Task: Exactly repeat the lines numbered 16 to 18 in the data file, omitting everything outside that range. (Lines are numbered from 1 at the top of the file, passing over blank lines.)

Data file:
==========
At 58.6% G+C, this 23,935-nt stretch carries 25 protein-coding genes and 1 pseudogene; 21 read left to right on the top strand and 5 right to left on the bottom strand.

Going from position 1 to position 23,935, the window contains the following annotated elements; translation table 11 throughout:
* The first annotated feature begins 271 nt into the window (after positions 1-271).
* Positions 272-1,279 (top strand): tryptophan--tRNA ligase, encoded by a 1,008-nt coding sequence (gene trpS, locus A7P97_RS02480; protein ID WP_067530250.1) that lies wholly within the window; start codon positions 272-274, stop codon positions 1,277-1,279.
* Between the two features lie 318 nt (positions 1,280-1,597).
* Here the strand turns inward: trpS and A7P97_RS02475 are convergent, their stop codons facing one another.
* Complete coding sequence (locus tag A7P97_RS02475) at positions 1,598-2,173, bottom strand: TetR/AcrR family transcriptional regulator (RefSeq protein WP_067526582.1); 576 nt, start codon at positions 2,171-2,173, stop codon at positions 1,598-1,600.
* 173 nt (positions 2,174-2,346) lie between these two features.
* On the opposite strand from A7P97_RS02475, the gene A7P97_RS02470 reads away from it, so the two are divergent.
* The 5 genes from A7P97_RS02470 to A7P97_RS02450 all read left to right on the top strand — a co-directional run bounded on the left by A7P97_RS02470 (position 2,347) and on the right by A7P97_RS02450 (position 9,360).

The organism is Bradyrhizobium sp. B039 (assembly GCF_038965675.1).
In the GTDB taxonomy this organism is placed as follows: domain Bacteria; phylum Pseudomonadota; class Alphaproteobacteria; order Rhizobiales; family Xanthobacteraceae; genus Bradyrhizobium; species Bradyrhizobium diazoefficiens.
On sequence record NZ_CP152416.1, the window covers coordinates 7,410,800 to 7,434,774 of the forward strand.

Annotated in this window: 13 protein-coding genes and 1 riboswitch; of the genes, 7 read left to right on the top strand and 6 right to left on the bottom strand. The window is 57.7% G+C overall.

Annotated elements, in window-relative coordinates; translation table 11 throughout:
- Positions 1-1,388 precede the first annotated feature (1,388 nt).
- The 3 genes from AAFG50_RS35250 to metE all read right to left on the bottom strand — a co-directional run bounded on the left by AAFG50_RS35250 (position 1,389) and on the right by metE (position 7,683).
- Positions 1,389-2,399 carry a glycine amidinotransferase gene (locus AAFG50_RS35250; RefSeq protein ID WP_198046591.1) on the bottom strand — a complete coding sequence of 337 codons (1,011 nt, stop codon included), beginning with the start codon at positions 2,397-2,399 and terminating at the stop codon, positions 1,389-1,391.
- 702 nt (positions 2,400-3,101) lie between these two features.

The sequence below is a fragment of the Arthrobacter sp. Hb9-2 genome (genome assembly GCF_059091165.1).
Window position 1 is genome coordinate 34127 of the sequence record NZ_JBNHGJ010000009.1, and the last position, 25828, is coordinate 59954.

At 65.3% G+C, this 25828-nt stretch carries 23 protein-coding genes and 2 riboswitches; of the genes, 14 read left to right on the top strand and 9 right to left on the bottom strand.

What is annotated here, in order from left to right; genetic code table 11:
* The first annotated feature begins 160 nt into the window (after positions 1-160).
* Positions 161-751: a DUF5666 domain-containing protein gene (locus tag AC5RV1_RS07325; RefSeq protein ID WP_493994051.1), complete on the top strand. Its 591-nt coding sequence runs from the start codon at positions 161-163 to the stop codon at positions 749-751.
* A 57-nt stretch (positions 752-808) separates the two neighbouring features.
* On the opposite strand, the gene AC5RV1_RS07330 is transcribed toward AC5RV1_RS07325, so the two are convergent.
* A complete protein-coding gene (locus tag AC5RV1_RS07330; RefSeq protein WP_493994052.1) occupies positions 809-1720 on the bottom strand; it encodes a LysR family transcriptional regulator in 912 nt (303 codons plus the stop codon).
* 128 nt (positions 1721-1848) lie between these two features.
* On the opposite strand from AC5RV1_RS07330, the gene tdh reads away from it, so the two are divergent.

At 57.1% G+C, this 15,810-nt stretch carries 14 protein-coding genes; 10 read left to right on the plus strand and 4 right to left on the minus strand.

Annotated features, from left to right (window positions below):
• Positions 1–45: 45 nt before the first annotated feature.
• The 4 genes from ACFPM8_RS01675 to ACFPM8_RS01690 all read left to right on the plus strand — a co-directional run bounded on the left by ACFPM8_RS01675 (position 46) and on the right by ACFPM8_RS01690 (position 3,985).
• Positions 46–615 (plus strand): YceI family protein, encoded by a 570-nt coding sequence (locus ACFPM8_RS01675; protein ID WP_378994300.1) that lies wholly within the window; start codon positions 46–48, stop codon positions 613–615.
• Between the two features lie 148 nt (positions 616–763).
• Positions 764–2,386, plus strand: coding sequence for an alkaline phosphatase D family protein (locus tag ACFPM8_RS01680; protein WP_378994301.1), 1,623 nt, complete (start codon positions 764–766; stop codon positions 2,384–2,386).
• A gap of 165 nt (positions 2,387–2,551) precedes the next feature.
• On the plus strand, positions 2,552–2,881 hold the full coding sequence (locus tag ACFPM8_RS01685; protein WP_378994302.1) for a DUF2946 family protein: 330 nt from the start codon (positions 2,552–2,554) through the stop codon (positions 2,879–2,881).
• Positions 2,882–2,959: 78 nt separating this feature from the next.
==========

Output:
- Positions 1-1,388 precede the first annotated feature (1,388 nt).
- The 3 genes from AAFG50_RS35250 to metE all read right to left on the bottom strand — a co-directional run bounded on the left by AAFG50_RS35250 (position 1,389) and on the right by metE (position 7,683).
- Positions 1,389-2,399 carry a glycine amidinotransferase gene (locus AAFG50_RS35250; RefSeq protein ID WP_198046591.1) on the bottom strand — a complete coding sequence of 337 codons (1,011 nt, stop codon included), beginning with the start codon at positions 2,397-2,399 and terminating at the stop codon, positions 1,389-1,391.